If that group appears underwhelming relative to what it could be, that’s because it is. There’s no Max Scherzer or Shane McClanahan or even Spencer Strider. There’s no surefire ace type, in other words.
Still, to test our priors and quantify the point, we resorted to taking each pitcher’s ERA and innings projection from the ZiPS system. We then weighed the projected ERA by the projected innings total to form an aggregate staff ERA. That aggregate projected staff ERA, 3.85, would’ve ranked 13th in the majors last season — or, you know, about middle of the pack.
Team USA’s pitching staff certainly isn’t as good as it should be, but we do feel obligated to note that it’ll probably perform better than people expect. That’s because MLB’s overall competition level is higher than the WBC’s, meaning that an average MLB pitching staff is likely to fare better in this tournament than they would if they were to partake in a similar run against MLB teams. That may sound counterintuitive given the domestic versus worldwide dynamic, yet MLB is the best league in the world only because it draws in the top talent from across the globe. The world’s other top leagues, Nippon Professional Baseball and Korea Baseball Organization included, often have several of their top players make the leap to MLB. The reverse is never true.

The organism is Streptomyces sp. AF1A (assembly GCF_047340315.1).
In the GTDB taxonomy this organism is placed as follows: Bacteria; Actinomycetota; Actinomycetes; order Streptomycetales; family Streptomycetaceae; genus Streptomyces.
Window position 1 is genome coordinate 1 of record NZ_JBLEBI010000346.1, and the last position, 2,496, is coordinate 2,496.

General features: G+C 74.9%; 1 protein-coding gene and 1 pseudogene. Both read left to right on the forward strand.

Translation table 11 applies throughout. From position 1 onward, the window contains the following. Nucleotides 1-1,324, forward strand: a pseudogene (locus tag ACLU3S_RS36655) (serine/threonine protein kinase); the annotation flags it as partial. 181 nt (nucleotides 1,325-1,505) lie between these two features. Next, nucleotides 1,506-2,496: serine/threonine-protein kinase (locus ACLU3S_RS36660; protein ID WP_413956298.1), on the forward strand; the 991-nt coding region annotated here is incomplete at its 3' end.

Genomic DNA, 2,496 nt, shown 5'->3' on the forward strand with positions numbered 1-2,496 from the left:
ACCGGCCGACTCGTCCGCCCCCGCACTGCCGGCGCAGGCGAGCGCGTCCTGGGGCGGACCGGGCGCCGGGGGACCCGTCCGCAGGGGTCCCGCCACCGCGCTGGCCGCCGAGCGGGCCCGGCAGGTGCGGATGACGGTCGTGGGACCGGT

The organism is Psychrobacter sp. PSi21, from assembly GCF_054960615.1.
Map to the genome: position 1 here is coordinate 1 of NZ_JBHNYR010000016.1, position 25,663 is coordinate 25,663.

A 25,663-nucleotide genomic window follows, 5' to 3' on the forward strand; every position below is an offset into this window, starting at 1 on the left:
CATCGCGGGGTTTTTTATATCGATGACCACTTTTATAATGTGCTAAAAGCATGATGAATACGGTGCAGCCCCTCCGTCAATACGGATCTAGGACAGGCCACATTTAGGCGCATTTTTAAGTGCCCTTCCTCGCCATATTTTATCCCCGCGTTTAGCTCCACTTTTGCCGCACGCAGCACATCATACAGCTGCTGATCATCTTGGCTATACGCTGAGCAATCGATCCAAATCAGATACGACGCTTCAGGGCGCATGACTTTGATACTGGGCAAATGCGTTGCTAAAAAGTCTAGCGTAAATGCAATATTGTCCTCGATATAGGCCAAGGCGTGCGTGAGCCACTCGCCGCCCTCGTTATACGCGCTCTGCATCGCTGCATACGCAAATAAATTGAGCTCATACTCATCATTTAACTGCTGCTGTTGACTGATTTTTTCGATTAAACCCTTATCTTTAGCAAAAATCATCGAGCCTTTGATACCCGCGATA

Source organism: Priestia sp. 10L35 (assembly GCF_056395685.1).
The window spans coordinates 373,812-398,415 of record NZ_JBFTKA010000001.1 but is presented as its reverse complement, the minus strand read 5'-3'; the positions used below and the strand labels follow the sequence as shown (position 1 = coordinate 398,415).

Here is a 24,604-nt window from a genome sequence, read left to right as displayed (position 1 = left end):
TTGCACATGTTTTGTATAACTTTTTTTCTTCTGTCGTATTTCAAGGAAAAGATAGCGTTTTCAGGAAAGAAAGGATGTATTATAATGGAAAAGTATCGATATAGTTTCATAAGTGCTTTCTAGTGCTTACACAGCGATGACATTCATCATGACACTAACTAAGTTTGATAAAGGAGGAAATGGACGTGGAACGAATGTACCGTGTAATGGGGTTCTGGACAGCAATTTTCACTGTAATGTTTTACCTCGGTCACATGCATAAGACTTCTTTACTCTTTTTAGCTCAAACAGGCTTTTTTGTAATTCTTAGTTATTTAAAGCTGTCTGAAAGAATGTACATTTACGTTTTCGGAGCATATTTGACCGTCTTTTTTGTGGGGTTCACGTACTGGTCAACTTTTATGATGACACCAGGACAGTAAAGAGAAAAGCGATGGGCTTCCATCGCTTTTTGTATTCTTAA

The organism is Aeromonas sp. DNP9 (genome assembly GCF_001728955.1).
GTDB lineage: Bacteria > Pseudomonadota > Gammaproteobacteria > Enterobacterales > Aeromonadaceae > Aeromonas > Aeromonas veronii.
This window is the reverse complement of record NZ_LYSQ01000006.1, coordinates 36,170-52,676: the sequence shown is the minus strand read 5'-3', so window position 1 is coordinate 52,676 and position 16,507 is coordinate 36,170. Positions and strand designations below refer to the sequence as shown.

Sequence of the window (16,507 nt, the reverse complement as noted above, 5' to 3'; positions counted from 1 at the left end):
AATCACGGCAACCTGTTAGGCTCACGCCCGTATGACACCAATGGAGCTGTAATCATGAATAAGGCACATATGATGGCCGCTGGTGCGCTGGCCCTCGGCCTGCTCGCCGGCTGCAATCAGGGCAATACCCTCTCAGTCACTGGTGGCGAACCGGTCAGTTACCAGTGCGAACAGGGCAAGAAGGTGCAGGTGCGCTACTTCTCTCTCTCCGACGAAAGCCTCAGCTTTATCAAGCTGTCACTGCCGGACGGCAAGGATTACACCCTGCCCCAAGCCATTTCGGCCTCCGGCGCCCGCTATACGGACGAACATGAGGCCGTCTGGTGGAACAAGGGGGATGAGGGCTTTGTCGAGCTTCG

Even so, we think it’s fair to have reservations about this part of Team USA’s roster. Team Japan — with a rotation that includes Shohei Ohtani, Yu Darvish, Roki Sasaki, and Yoshinobu Yamamoto — it’s most certainly not.